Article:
In Dante’s medieval/Renaissance cultural context, the heavens were composed of 7 levels with 7 corresponding planets – the Moon, Mercury, Venus, the Sun, Mars, Jupiter, and Saturn. So, it seems Dante sees the Sun. For it, more than Venus or Mercury which are always near the Sun (dawn or dusk) due to their close proximity to it, would lead men “ahead on every road”, ya know, shine light on every road because the Sun can illuminate magnitudes more than a planet’s reflective light can.
Dante’s material concerned the matter of Rome and sought to mediate the rivaling ideas of Imperial and Apostolic Rome during the political infighting of his day in Florence, Italy – and so chose Virgil, the famed Latin poet who authored the classical epic, the Aeneid. We should realize that Virgil appears to Dante the Pilgrim in the midst of encountering the three sins of lust, pride, and avarice in their symbolic forms as a leopard, lion, and she-wolf while he’s trapped in the dark wood, unable to exit the dark place without external help. Does Lehi here encounter his own frailty, weaknesses, and even sin represented by the darkness he’s lost within?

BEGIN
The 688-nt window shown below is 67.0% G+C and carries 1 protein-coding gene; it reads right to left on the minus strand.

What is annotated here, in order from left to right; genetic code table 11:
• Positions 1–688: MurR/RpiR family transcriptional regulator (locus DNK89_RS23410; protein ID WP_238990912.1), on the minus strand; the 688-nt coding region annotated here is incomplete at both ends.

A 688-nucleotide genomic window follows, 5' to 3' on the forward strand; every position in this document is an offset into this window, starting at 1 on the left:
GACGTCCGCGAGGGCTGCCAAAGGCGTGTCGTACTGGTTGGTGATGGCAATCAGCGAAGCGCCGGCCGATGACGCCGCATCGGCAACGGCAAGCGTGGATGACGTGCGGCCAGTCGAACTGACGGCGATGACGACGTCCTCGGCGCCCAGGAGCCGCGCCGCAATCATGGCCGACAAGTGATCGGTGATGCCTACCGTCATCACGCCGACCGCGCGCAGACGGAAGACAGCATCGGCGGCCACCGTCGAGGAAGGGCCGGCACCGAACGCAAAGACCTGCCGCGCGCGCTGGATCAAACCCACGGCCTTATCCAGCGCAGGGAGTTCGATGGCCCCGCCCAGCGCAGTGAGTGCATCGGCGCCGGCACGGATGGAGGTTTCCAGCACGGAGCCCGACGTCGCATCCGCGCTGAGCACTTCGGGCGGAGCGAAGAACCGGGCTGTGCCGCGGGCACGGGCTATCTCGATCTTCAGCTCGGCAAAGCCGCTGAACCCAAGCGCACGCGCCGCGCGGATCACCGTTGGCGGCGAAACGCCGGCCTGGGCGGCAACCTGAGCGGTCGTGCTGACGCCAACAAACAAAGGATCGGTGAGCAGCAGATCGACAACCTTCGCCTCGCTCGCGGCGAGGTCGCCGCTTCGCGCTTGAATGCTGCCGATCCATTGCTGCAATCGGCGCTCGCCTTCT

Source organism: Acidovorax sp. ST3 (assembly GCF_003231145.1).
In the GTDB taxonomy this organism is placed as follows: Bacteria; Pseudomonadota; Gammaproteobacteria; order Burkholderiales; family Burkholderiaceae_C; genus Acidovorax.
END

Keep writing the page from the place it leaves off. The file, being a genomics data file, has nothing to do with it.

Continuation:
The difference being that Virgil represents “Reason or Human Wisdom…the means through which man may come to an understanding of the nature of sin” which Dante will understand on his journey through Hell (Inferno) and while there “will see the penance imposed on repentant sinners” (Musa, 75). But, Lehi sees a divine being, an angel. And the light that illuminates the dark and dreary waste is none other than the Tree of Life, the same found in the Garden of Eden, which as we find out later from Nephi represents the love of God. Both of these differences (the spectre of a deceased mortal poet v. an angel and a planet v. the Tree of Life) illustrate the source of these visions or stories – Human Reason as much as it can be inspired on one hand and pure Revelation straight from heaven.
The Dream-Vision Contents
So while Dante implores Virgil to help him escape the three sins and dark forest, Lehi in his faith then prays that the Lord, not a revered poet, would have mercy on him and he sees a large and spacious field. Interesting answer to a prayer, hunh? And presumably the tree he sees next is in this field, a tree whose fruit “was desirable to make one happy…was most sweet, above all that [he] ever before tasted…was white to exceed all the whiteness that [he] had ever seen…filled [his] soul with exceedingly great joy…that it was desirable above all other fruit” (vv. 10-12). Desiring that his family also eat of the fruit (how often do we value a thing or idea enough to tell others about them? What are they?), he looks around him, aware again of his surroundings, and sees a river of water running past the tree he stood by. He followed it’s stretch until he spotted Sariah, Sam, and Nephi at the head of the river, seemingly confused, appearing to be lost.